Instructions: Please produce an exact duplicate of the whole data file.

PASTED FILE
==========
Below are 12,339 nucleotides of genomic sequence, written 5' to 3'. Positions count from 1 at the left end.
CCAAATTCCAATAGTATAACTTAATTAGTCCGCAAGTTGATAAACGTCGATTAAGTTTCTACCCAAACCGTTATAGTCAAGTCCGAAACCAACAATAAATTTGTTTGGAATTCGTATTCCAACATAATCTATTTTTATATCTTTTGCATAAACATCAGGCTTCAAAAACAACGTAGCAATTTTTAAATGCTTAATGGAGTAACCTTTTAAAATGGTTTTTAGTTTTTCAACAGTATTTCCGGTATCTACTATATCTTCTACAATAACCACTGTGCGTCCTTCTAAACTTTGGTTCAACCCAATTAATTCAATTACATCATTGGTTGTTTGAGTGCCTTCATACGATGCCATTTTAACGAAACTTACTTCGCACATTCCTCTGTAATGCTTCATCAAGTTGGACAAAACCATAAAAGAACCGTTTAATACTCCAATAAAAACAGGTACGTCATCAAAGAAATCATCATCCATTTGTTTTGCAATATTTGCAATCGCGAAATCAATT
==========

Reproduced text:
Below are 12,339 nucleotides of genomic sequence, written 5' to 3'. Positions count from 1 at the left end.
CCAAATTCCAATAGTATAACTTAATTAGTCCGCAAGTTGATAAACGTCGATTAAGTTTCTACCCAAACCGTTATAGTCAAGTCCGAAACCAACAATAAATTTGTTTGGAATTCGTATTCCAACATAATCTATTTTTATATCTTTTGCATAAACATCAGGCTTCAAAAACAACGTAGCAATTTTTAAATGCTTAATGGAGTAACCTTTTAAAATGGTTTTTAGTTTTTCAACAGTATTTCCGGTATCTACTATATCTTCTACAATAACCACTGTGCGTCCTTCTAAACTTTGGTTCAACCCAATTAATTCAATTACATCATTGGTTGTTTGAGTGCCTTCATACGATGCCATTTTAACGAAACTTACTTCGCACATTCCTCTGTAATGCTTCATCAAGTTGGACAAAACCATAAAAGAACCGTTTAATACTCCAATAAAAACAGGTACGTCATCAAAGAAATCATCATCCATTTGTTTTGCAATATTTGCAATCGCGAAATCAATT